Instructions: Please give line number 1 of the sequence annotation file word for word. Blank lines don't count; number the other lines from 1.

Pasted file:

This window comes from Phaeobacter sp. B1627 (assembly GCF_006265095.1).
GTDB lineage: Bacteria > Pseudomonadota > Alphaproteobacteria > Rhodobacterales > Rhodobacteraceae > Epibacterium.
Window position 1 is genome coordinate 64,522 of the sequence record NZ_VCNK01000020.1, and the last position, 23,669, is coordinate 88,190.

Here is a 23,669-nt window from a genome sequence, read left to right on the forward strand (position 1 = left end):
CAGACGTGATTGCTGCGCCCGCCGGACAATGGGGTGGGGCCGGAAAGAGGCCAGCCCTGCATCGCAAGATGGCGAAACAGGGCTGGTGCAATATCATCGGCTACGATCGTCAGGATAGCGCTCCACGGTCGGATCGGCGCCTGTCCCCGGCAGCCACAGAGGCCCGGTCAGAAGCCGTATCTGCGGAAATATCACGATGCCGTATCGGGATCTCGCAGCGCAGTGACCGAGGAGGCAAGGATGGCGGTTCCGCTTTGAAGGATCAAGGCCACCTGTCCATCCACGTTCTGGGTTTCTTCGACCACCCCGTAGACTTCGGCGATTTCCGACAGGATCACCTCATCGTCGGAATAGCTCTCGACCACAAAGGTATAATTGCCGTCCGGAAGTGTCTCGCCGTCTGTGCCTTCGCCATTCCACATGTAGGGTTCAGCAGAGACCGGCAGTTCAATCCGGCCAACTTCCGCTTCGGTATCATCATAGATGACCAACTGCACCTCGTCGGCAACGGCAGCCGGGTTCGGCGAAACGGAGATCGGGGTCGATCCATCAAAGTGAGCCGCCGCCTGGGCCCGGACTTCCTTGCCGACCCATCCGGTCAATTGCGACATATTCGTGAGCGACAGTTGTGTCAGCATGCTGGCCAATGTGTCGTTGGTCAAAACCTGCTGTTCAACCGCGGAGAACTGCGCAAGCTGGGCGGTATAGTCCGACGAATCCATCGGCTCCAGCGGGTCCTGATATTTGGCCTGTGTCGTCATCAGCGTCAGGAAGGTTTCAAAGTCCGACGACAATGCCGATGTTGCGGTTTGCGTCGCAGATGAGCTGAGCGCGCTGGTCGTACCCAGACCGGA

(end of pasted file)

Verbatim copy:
This window comes from Phaeobacter sp. B1627 (assembly GCF_006265095.1).